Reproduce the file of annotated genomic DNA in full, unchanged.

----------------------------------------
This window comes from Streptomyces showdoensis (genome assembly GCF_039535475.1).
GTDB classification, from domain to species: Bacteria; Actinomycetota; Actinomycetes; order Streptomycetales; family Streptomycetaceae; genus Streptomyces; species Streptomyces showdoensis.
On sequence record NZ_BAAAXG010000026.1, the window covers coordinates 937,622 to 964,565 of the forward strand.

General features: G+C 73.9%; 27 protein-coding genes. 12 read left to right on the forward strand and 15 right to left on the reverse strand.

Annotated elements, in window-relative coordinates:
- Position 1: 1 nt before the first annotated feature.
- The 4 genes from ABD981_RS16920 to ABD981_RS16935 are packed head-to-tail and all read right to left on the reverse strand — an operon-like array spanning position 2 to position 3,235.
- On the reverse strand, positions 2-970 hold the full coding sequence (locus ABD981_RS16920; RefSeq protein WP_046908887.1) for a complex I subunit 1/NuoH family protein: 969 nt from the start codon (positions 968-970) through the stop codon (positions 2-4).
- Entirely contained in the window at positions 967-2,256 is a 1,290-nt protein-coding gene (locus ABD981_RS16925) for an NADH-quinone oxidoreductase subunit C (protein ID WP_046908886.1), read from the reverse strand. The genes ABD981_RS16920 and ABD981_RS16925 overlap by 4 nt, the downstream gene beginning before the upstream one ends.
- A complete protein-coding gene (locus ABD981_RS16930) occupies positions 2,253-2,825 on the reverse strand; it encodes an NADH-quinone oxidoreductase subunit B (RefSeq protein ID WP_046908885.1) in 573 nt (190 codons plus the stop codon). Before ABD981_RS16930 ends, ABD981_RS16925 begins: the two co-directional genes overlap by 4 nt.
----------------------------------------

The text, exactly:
This window comes from Streptomyces showdoensis (genome assembly GCF_039535475.1).
GTDB classification, from domain to species: Bacteria; Actinomycetota; Actinomycetes; order Streptomycetales; family Streptomycetaceae; genus Streptomyces; species Streptomyces showdoensis.
On sequence record NZ_BAAAXG010000026.1, the window covers coordinates 937,622 to 964,565 of the forward strand.

General features: G+C 73.9%; 27 protein-coding genes. 12 read left to right on the forward strand and 15 right to left on the reverse strand.

Annotated elements, in window-relative coordinates:
- Position 1: 1 nt before the first annotated feature.
- The 4 genes from ABD981_RS16920 to ABD981_RS16935 are packed head-to-tail and all read right to left on the reverse strand — an operon-like array spanning position 2 to position 3,235.
- On the reverse strand, positions 2-970 hold the full coding sequence (locus ABD981_RS16920; RefSeq protein WP_046908887.1) for a complex I subunit 1/NuoH family protein: 969 nt from the start codon (positions 968-970) through the stop codon (positions 2-4).
- Entirely contained in the window at positions 967-2,256 is a 1,290-nt protein-coding gene (locus ABD981_RS16925) for an NADH-quinone oxidoreductase subunit C (protein ID WP_046908886.1), read from the reverse strand. The genes ABD981_RS16920 and ABD981_RS16925 overlap by 4 nt, the downstream gene beginning before the upstream one ends.
- A complete protein-coding gene (locus ABD981_RS16930) occupies positions 2,253-2,825 on the reverse strand; it encodes an NADH-quinone oxidoreductase subunit B (RefSeq protein ID WP_046908885.1) in 573 nt (190 codons plus the stop codon). Before ABD981_RS16930 ends, ABD981_RS16925 begins: the two co-directional genes overlap by 4 nt.